The new Fat Possum Records release, Sunday Night – The Songs of Junior Kimbrough, manages to shatter the assumptions that white boys can’t play the blues and that all tribute albums suck. Here, both of those theories delightfully fall flat on their faces.
Tribute albums usually start from a heartfelt expression but end up being poorly executed, mostly because of over-enthusiasm, legal entanglements, or a combination of the two. So, in most cases, you end up with a tentative collection of obscure songs that won’t entice any listener to dig further, performed by a line-up of bands that have enough trouble selling their own records.
Somehow, the Fat Possum team managed to avoid all the classic tribute record pitfalls with Sunday Night….
The late north Mississippi bluesman “Junior” Kimbrough, who died in 1998, isn’t as well known as he should be. He didn’t record his first album until 1992, when Fat Possum signed him. Junior also owned a juke joint, and every Sunday night – well, you get the idea. (The shack on the cover is, in fact, said actual juke joint.)
The blues, real blues music, should beguile you, seduce you, entice you, scare you just a little. It can either make a hole in your heart or fill the one that’s there. It should make you want to dance or just close your eyes and listen. Amazingly, every track on this record will do one or more of those things to you.
With the people who championed Junior Kimbrough at the helm, it’s no wonder that Sunday Night… is a stunning success. The thing that might get your attention is the inclusion of the first two songs, featuring new recordings by the reunited Iggy and the Stooges. And it well should, because those two numbers most of all personify the aforementioned qualities of the blues and then some. However, to focus on those two tracks alone does the rest of the album a terrible disservice.
To get it out of the way, the Stooges perform two very different covers of “You Better Run” that sound like they were recorded 30 years ago, or at least in a world in which the Stooges hadn’t broken up. Iggy invited Junior Kimbrough to open for him on his 1996 tour (Of course, when I saw him on that tour, I got the Demolition Doll Rods instead).
The Stooges were urban bluesmen, so it’s no surprise that Iggy performs “You Better Run” like he owns it. It’s dark, it’s loud, it’s disturbing and it inspires the kind of fear you have driving down a dark country road in an old car and hoping you don’t break down.
Some people might cry nepotism when they look at the track list, with Fat Possum label mates Heartless Bastards, The Black Keys, Thee Shams, and Entrance, but it’s a label with a blues orientation, dammit, and Dan Auerbach of the Black Keys taught himself to play guitar by listening to Junior’s records.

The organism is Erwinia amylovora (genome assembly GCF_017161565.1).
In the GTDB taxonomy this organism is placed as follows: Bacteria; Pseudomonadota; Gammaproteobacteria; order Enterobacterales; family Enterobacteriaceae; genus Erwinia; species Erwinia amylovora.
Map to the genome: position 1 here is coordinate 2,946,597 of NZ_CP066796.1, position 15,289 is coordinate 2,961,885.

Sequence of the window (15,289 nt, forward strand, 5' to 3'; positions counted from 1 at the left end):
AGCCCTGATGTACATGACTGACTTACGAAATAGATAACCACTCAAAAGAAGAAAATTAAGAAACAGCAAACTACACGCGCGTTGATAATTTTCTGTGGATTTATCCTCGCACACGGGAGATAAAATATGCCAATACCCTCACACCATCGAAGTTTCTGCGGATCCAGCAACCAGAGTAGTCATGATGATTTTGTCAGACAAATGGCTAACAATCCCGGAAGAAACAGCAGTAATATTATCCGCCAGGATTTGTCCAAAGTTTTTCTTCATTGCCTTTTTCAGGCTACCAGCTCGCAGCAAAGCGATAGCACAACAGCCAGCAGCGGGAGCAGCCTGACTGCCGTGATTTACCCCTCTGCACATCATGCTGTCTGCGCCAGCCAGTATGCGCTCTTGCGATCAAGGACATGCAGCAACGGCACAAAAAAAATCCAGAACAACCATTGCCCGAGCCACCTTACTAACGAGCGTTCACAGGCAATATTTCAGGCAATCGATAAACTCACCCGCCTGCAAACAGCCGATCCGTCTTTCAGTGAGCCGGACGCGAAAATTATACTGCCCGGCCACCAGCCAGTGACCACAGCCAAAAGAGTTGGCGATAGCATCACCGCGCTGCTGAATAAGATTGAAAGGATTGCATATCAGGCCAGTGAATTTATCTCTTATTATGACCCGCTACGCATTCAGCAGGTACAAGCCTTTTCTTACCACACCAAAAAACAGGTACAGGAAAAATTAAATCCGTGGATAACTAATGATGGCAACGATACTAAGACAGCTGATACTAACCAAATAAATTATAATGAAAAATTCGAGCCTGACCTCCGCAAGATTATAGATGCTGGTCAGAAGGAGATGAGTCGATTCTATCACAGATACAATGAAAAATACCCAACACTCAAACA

Plus, it means that you are forced to listen to the Heartless Bastards, and if you don’t think that Erika Wennerstrom’s voice on “Done Got Old” sounds like a midnight wind screaming through the Mississippi delta, if it doesn’t conjure 3 a.m. with a lonesome train whistle in the distance, you don’t have much of a heart or an imagination.
Thee Shams’ version of “Release Me” sounds like it was recorded at the Crawdaddy Club. And Guy Blakeslee, AKA Entrance, teams up with the great Cat Power for an ethereal rendition of “Do The Romp.” The album would be decidedly poorer without the contribution of these Fat Possum label mates.
It’s not a surprise that the Fiery Furnaces are one of the highlights of the compilation but the Jon Spencer Blues Explosion’s number isn’t as incendiary as one would anticipate. It’s worth noting that their version of “Meet Me In The City” features the late Elliott Smith on acoustic guitar.
Mark Lanegan’s whiskey-smoked voice competes with Iggy’s in terms of putting the fear into you; he’s never sounded better, and “All Night Long” is one of the record’s true standouts.
Heck, this record makes me like Pete Yorn. Pete Yorn! Or at least relate to the respect presented in his cover of “I Feel Good Again,” one of Kimbrough’s few acoustic numbers.
This is true, even if Yorn’s version is familiar from a record called “Live In New Jersey”. Every time I hear the record and get to this track, I stop and think, “God, this is good, who does this again?”
That’s the surest sign of a tribute album’s success ever. The record suceeds precisely because the songs on Sunday Night – The Songs of Junior Kimbrough are each nothing less than heartfelt interpretations that bring you inside Junior’s Place, make you want to know more, to hear more, and draw you closer to a sound that inspired, well, everyone worth listening to.